“My name’s Luke and I failed.”
We need to talk about failure. We really do. It’s an important part of growing as a person to be able to acknowledge and learn from your failures.
Even better to share them with others. But how can you do that in your professional life, where failure is often something to be hidden, fixed or just avoided at all costs?
How can you create a safe environment that encourages people to talk about failure?
What would happen if you created a culture that was open to sharing failures, more willing to try things and to learn from each other?
Let me introduce you to Failure Swapshop – a workshop session first dreamed up at Barcamp Bournemouth a few years ago.
The idea came from the simple desire to encourage a room full of people to talk about their failures in an open way, sharing lessons learned and hopefully changing attitudes to failure.
There are only two simple rules:
- We’re all friends, that celebrate together
- You only share the lessons learned outside the room
By celebrating failure it encourages others to share and to enjoy, what might otherwise be a difficult thing to talk about. Having run many sessions, of varying sizes and audiences, the most common thing I hear afterwards is that it felt empowering to be able to share.
The format is as follows:
- Introduce yourself in this way: “Hi my name’s X and I failed”
- EVERYONE CHEERS and CLAPS
- Explain the failure (personal or professional)
- Summarise the lesson learned in a few words
- Everyone cheers and claps again
Probably the most important job of a Failure Swapshop facilitator is to make sure everyone cheers and claps, as that simple act changes how people feel about failure.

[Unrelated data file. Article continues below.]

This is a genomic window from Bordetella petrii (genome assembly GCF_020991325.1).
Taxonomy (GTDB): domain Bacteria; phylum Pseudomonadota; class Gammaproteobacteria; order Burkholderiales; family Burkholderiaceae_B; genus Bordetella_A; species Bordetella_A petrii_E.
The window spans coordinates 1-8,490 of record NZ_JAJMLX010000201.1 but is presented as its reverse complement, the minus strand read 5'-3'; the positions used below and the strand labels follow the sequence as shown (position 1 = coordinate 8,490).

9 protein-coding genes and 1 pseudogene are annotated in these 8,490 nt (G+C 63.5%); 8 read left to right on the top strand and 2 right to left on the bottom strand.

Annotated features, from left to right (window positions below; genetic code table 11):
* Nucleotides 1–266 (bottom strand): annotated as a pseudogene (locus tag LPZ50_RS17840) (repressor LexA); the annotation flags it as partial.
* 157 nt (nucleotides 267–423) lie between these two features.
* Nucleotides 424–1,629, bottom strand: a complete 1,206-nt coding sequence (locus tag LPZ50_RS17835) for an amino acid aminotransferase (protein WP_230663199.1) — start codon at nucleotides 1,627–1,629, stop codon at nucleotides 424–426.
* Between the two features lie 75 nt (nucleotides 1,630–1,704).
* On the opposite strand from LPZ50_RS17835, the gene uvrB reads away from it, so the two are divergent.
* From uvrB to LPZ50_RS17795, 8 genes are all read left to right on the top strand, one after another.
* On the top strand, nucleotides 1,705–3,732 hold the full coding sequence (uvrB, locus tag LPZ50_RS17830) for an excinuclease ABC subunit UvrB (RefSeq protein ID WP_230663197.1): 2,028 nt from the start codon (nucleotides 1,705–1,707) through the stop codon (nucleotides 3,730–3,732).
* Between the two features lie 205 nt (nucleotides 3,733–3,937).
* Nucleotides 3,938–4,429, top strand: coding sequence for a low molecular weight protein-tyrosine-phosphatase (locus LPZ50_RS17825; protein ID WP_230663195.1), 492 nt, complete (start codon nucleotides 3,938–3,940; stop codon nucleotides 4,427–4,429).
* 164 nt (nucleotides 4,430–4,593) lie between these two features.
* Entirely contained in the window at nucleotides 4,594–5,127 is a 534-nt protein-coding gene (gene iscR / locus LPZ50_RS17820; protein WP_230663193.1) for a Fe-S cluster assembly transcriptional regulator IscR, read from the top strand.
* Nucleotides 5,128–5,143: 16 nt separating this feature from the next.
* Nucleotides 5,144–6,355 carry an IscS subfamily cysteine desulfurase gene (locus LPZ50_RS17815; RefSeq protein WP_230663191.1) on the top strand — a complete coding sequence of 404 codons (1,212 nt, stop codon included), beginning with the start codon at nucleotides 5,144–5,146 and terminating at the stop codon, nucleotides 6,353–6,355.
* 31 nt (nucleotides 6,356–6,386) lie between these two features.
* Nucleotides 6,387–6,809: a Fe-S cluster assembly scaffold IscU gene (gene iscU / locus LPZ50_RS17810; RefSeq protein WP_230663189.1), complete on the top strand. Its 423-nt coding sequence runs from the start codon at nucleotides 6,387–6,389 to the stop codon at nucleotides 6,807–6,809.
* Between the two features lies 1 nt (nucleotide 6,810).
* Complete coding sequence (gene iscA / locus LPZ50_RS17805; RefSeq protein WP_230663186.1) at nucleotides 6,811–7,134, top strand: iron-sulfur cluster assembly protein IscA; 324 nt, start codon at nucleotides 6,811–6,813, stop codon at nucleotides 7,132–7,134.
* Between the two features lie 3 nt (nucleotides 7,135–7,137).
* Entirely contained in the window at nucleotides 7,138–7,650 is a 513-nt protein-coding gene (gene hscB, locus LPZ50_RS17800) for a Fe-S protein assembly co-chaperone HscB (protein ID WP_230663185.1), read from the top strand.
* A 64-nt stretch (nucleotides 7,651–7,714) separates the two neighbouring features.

You also need to take along your own failure to share with the group to get things started, ensure that everyone who wants to share their failure gets to, thank those that shared theirs and at the end repeat all of the lessons learned to the group as a summary.
The lessons learned from a Failure Swapshop run at Barcamp Nonprofits in London are below. I’m sure we can all relate to many of these – I know I can!
• Take a step back
• Understand your sector
• Don’t go it alone
• Listen first
• Proof read it twice
• Research first
• Don’t be afraid to speak up
• Check processes before you leap
• Trust your team
• Don’t do what you’re told
• Understand the people you work for
• Be considerate
• Don’t be arrogant
• You always have a duty of care
• Don’t trust the tech
• Be prepared
• Don’t underestimate internal politics
• Don’t use old resources
• Plan time to check
• Journalists are not always your friends
• Don’t assume your processes are correct
• Triple check the project
• Take it slow
• Read the T+C’s
• Fail well and lie convincingly
• Order more coffee!
If you’re thinking about running one at your place of work, I have one top tip:
Get a couple of people primed to share their failures before the session, if they’re a manager even better, as it can sometimes take a couple of failures shared before the ball really starts rolling in a work place… but once it starts you’ll quickly find everyone wants to get involved.
I’ve run sessions for between 10 and 50 people, I think that’s about the size to aim for as too small a group and it doesn’t have the same positive feedback effect, too large and they may not bond as a group.
Should you run one, please do tweet at me with a link to your lessons learned; I’d love to hear from you!